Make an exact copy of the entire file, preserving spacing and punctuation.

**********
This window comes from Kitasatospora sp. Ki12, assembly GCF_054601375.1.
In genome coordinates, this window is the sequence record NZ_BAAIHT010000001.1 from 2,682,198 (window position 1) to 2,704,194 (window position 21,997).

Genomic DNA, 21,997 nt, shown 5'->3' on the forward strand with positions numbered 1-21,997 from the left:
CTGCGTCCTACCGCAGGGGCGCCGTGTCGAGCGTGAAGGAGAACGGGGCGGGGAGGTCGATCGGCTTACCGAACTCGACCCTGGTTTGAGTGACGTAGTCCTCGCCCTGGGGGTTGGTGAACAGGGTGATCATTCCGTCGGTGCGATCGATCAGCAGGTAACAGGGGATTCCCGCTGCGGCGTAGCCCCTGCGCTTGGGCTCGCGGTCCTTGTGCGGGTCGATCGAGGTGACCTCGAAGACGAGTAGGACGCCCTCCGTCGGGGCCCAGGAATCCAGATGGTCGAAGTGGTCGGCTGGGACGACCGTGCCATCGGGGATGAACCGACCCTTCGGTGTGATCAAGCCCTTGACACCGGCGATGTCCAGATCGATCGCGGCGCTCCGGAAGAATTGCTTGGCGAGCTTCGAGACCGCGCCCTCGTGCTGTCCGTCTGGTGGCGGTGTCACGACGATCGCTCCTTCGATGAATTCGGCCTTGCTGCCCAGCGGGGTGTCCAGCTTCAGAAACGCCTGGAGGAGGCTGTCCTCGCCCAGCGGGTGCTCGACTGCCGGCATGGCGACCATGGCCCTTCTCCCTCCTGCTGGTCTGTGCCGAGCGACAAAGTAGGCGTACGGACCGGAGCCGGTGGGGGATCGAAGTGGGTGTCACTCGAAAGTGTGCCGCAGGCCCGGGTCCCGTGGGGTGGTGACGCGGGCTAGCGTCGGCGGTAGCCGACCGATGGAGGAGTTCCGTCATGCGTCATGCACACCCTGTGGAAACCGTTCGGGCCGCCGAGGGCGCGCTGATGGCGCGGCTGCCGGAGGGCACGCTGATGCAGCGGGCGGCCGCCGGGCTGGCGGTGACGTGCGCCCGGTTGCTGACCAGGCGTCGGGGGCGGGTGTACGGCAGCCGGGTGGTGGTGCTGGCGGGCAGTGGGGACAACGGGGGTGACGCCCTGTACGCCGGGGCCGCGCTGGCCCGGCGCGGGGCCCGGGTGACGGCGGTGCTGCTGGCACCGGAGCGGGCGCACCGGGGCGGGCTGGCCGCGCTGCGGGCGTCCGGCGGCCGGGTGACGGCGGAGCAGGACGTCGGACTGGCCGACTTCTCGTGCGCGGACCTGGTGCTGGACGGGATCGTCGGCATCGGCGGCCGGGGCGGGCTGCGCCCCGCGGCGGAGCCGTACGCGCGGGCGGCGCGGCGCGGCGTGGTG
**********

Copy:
This window comes from Kitasatospora sp. Ki12, assembly GCF_054601375.1.
In genome coordinates, this window is the sequence record NZ_BAAIHT010000001.1 from 2,682,198 (window position 1) to 2,704,194 (window position 21,997).

Genomic DNA, 21,997 nt, shown 5'->3' on the forward strand with positions numbered 1-21,997 from the left:
CTGCGTCCTACCGCAGGGGCGCCGTGTCGAGCGTGAAGGAGAACGGGGCGGGGAGGTCGATCGGCTTACCGAACTCGACCCTGGTTTGAGTGACGTAGTCCTCGCCCTGGGGGTTGGTGAACAGGGTGATCATTCCGTCGGTGCGATCGATCAGCAGGTAACAGGGGATTCCCGCTGCGGCGTAGCCCCTGCGCTTGGGCTCGCGGTCCTTGTGCGGGTCGATCGAGGTGACCTCGAAGACGAGTAGGACGCCCTCCGTCGGGGCCCAGGAATCCAGATGGTCGAAGTGGTCGGCTGGGACGACCGTGCCATCGGGGATGAACCGACCCTTCGGTGTGATCAAGCCCTTGACACCGGCGATGTCCAGATCGATCGCGGCGCTCCGGAAGAATTGCTTGGCGAGCTTCGAGACCGCGCCCTCGTGCTGTCCGTCTGGTGGCGGTGTCACGACGATCGCTCCTTCGATGAATTCGGCCTTGCTGCCCAGCGGGGTGTCCAGCTTCAGAAACGCCTGGAGGAGGCTGTCCTCGCCCAGCGGGTGCTCGACTGCCGGCATGGCGACCATGGCCCTTCTCCCTCCTGCTGGTCTGTGCCGAGCGACAAAGTAGGCGTACGGACCGGAGCCGGTGGGGGATCGAAGTGGGTGTCACTCGAAAGTGTGCCGCAGGCCCGGGTCCCGTGGGGTGGTGACGCGGGCTAGCGTCGGCGGTAGCCGACCGATGGAGGAGTTCCGTCATGCGTCATGCACACCCTGTGGAAACCGTTCGGGCCGCCGAGGGCGCGCTGATGGCGCGGCTGCCGGAGGGCACGCTGATGCAGCGGGCGGCCGCCGGGCTGGCGGTGACGTGCGCCCGGTTGCTGACCAGGCGTCGGGGGCGGGTGTACGGCAGCCGGGTGGTGGTGCTGGCGGGCAGTGGGGACAACGGGGGTGACGCCCTGTACGCCGGGGCCGCGCTGGCCCGGCGCGGGGCCCGGGTGACGGCGGTGCTGCTGGCACCGGAGCGGGCGCACCGGGGCGGGCTGGCCGCGCTGCGGGCGTCCGGCGGCCGGGTGACGGCGGAGCAGGACGTCGGACTGGCCGACTTCTCGTGCGCGGACCTGGTGCTGGACGGGATCGTCGGCATCGGCGGCCGGGGCGGGCTGCGCCCCGCGGCGGAGCCGTACGCGCGGGCGGCGCGGCGCGGCGTGGTG